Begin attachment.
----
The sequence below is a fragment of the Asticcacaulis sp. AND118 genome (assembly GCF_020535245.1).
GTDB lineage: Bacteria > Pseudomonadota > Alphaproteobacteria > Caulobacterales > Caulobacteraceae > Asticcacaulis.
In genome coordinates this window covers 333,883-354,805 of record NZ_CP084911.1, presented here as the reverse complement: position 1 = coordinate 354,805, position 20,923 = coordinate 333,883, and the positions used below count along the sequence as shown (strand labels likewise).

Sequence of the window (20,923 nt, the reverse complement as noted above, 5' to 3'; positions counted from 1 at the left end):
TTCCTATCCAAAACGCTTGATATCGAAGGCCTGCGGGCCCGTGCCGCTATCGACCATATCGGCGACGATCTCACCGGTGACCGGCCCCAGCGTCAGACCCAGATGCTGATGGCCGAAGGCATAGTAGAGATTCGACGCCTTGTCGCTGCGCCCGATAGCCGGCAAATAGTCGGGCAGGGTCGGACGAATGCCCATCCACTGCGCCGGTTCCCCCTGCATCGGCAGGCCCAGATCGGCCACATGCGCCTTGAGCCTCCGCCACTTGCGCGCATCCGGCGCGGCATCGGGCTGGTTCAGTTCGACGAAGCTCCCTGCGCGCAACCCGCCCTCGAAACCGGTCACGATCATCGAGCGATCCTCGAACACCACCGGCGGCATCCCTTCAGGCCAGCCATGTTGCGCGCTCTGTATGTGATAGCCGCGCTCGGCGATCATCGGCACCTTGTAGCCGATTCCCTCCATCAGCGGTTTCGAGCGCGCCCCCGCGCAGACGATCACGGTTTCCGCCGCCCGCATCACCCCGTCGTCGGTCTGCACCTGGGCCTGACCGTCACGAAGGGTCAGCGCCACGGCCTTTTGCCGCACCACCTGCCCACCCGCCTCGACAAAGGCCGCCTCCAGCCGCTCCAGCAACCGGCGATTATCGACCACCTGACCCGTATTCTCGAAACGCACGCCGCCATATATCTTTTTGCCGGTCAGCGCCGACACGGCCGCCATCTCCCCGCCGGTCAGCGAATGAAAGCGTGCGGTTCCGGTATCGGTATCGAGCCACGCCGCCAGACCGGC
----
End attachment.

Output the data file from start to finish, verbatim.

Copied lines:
The sequence below is a fragment of the Asticcacaulis sp. AND118 genome (assembly GCF_020535245.1).
GTDB lineage: Bacteria > Pseudomonadota > Alphaproteobacteria > Caulobacterales > Caulobacteraceae > Asticcacaulis.
In genome coordinates this window covers 333,883-354,805 of record NZ_CP084911.1, presented here as the reverse complement: position 1 = coordinate 354,805, position 20,923 = coordinate 333,883, and the positions used below count along the sequence as shown (strand labels likewise).

Sequence of the window (20,923 nt, the reverse complement as noted above, 5' to 3'; positions counted from 1 at the left end):
TTCCTATCCAAAACGCTTGATATCGAAGGCCTGCGGGCCCGTGCCGCTATCGACCATATCGGCGACGATCTCACCGGTGACCGGCCCCAGCGTCAGACCCAGATGCTGATGGCCGAAGGCATAGTAGAGATTCGACGCCTTGTCGCTGCGCCCGATAGCCGGCAAATAGTCGGGCAGGGTCGGACGAATGCCCATCCACTGCGCCGGTTCCCCCTGCATCGGCAGGCCCAGATCGGCCACATGCGCCTTGAGCCTCCGCCACTTGCGCGCATCCGGCGCGGCATCGGGCTGGTTCAGTTCGACGAAGCTCCCTGCGCGCAACCCGCCCTCGAAACCGGTCACGATCATCGAGCGATCCTCGAACACCACCGGCGGCATCCCTTCAGGCCAGCCATGTTGCGCGCTCTGTATGTGATAGCCGCGCTCGGCGATCATCGGCACCTTGTAGCCGATTCCCTCCATCAGCGGTTTCGAGCGCGCCCCCGCGCAGACGATCACGGTTTCCGCCGCCCGCATCACCCCGTCGTCGGTCTGCACCTGGGCCTGACCGTCACGAAGGGTCAGCGCCACGGCCTTTTGCCGCACCACCTGCCCACCCGCCTCGACAAAGGCCGCCTCCAGCCGCTCCAGCAACCGGCGATTATCGACCACCTGACCCGTATTCTCGAAACGCACGCCGCCATATATCTTTTTGCCGGTCAGCGCCGACACGGCCGCCATCTCCCCGCCGGTCAGCGAATGAAAGCGTGCGGTTCCGGTATCGGTATCGAGCCACGCCGCCAGACCGGC